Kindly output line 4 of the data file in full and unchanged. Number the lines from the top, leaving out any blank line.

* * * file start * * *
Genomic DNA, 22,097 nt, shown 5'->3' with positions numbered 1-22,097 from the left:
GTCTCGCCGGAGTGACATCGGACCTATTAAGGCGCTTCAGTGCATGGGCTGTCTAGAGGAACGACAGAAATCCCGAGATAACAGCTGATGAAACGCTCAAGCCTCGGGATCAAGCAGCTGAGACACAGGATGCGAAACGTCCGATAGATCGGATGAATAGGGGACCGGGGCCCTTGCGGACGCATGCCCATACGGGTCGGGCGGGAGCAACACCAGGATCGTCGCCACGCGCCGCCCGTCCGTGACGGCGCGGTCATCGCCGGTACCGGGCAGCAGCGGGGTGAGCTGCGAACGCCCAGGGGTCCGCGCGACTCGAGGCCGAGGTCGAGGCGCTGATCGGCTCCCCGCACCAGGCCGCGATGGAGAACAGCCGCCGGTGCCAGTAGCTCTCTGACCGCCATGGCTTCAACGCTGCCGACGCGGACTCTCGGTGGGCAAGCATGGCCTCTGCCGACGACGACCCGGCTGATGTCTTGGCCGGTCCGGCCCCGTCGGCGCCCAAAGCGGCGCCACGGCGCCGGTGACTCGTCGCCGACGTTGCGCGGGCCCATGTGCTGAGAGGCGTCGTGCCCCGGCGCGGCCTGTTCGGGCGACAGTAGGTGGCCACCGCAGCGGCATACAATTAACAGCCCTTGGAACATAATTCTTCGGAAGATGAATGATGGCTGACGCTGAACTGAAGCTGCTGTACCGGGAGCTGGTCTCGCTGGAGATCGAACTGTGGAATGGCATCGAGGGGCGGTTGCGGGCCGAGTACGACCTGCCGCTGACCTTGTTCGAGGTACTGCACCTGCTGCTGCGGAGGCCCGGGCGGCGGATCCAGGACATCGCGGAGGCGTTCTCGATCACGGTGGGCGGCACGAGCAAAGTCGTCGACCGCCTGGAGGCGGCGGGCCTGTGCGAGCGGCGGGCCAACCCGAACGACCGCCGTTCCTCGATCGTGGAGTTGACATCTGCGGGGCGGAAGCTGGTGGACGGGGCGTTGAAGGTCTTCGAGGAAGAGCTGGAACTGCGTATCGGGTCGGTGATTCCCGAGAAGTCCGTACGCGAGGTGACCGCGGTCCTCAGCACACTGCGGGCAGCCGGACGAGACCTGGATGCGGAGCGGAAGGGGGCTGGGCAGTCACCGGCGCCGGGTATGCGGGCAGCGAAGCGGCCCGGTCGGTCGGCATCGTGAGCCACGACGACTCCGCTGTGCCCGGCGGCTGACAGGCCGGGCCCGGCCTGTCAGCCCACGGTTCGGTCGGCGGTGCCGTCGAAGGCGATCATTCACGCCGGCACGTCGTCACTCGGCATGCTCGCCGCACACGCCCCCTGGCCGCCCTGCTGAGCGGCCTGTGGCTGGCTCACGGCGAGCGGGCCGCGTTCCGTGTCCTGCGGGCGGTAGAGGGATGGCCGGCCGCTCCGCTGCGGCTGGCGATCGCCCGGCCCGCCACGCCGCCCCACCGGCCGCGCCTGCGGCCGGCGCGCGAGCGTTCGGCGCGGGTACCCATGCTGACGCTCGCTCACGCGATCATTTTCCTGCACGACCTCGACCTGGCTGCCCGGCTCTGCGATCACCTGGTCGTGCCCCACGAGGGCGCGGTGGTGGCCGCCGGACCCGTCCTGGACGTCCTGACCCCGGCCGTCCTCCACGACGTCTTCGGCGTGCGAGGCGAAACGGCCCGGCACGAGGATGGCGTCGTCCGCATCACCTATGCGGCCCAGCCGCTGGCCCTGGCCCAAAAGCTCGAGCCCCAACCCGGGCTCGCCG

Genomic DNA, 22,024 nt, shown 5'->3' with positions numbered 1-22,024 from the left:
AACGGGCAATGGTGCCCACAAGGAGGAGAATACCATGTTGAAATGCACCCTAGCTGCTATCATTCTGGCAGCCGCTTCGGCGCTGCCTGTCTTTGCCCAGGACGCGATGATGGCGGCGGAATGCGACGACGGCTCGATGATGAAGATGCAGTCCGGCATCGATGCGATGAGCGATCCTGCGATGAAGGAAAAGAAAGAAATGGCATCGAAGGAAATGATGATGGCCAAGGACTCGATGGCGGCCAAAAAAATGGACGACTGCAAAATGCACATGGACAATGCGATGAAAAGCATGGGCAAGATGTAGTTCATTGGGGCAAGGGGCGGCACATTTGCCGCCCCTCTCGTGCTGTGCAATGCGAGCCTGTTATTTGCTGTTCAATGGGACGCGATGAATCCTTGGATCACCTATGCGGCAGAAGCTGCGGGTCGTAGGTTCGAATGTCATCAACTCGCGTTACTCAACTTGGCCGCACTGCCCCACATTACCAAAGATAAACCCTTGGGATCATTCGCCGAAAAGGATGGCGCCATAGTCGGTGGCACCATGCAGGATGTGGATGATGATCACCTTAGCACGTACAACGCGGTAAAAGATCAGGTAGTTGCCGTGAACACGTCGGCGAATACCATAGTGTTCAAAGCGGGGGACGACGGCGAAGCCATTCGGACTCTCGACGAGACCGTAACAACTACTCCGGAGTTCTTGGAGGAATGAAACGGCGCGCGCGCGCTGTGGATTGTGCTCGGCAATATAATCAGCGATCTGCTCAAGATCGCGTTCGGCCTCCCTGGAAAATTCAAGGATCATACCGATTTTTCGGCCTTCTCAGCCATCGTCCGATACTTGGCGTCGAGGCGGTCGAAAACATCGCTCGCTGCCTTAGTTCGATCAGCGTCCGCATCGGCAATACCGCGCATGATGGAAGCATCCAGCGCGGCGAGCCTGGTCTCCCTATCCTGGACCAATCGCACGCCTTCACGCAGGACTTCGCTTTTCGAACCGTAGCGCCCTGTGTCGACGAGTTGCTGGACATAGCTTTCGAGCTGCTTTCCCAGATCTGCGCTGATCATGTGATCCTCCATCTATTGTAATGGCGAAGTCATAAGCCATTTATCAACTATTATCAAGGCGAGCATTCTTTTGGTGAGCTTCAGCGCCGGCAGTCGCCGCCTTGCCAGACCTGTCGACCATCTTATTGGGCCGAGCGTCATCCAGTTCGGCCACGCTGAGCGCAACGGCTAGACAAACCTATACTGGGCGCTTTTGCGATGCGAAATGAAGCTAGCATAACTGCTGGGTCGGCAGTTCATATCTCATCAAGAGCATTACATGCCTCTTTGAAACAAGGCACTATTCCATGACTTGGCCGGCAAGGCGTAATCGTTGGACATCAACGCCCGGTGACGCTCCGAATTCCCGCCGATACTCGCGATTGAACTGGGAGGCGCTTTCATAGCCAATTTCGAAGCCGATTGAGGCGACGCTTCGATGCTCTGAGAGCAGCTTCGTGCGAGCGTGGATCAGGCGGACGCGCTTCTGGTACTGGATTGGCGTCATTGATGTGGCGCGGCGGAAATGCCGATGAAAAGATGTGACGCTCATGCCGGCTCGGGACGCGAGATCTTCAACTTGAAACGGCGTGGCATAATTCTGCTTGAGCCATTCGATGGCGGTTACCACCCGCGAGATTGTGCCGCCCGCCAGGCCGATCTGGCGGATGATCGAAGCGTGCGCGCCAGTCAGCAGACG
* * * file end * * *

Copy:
AACGGGCAATGGTGCCCACAAGGAGGAGAATACCATGTTGAAATGCACCCTAGCTGCTATCATTCTGGCAGCCGCTTCGGCGCTGCCTGTCTTTGCCCAGGACGCGATGATGGCGGCGGAATGCGACGACGGCTCGATGATGAAGATGCAGTCCGGCATCGATGCGATGAGCGATCCTGCGATGAAGGAAAAGAAAGAAATGGCATCGAAGGAAATGATGATGGCCAAGGACTCGATGGCGGCCAAAAAAATGGACGACTGCAAAATGCACATGGACAATGCGATGAAAAGCATGGGCAAGATGTAGTTCATTGGGGCAAGGGGCGGCACATTTGCCGCCCCTCTCGTGCTGTGCAATGCGAGCCTGTTATTTGCTGTTCAATGGGACGCGATGAATCCTTGGATCACCTATGCGGCAGAAGCTGCGGGTCGTAGGTTCGAATGTCATCAACTCGCGTTACTCAACTTGGCCGCACTGCCCCACATTACCAAAGATAAACCCTTGGGATCATTCGCCGAAAAGGATGGCGCCATAGTCGGTGGCACCATGCAGGATGTGGATGATGATCACCTTAGCACGTACAACGCGGTAAAAGATCAGGTAGTTGCCGTGAACACGTCGGCGAATACCATAGTGTTCAAAGCGGGGGACGACGGCGAAGCCATTCGGACTCTCGACGAGACCGTAACAACTACTCCGGAGTTCTTGGAGGAATGAAACGGCGCGCGCGCGCTGTGGATTGTGCTCGGCAATATAATCAGCGATCTGCTCAAGATCGCGTTCGGCCTCCCTGGAAAATTCAAGGATCATACCGATTTTTCGGCCTTCTCAGCCATCGTCCGATACTTGGCGTCGAGGCGGTCGAAAACATCGCTCGCTGCCTTAGTTCGATCAGCGTCCGCATCGGCAATACCGCGCATGATGGAAGCATCCAGCGCGGCGAGCCTGGTCTCCCTATCCTGGACCAATCGCACGCCTTCACGCAGGACTTCGCTTTTCGAACCGTAGCGCCCTGTGTCGACGAGTTGCTGGACATAGCTTTCGAGCTGCTTTCCCAGATCTGCGCTGATCATGTGATCCTCCATCTATTGTAATGGCGAAGTCATAAGCCATTTATCAACTATTATCAAGGCGAGCATTCTTTTGGTGAGCTTCAGCGCCGGCAGTCGCCGCCTTGCCAGACCTGTCGACCATCTTATTGGGCCGAGCGTCATCCAGTTCGGCCACGCTGAGCGCAACGGCTAGACAAACCTATACTGGGCGCTTTTGCGATGCGAAATGAAGCTAGCATAACTGCTGGGTCGGCAGTTCATATCTCATCAAGAGCATTACATGCCTCTTTGAAACAAGGCACTATTCCATGACTTGGCCGGCAAGGCGTAATCGTTGGACATCAACGCCCGGTGACGCTCCGAATTCCCGCCGATACTCGCGATTGAACTGGGAGGCGCTTTCATAGCCAATTTCGAAGCCGATTGAGGCGACGCTTCGATGCTCTGAGAGCAGCTTCGTGCGAGCGTGGATCAGGCGGACGCGCTTCTGGTACTGGATTGGCGTCATTGATGTGGCGCGGCGGAAATGCCGATGAAAAGATGTGACGCTCATGCCGGCTCGGGACGCGAGATCTTCAACTTGAAACGGCGTGGCATAATTCTGCTTGAGCCATTCGATGGCGGTTACCACCCGCGAGATTGTGCCGCCCGCCAGGCCGATCTGGCGGATGATCGAAGCGTGCGCGCCAGTCAGCAGACG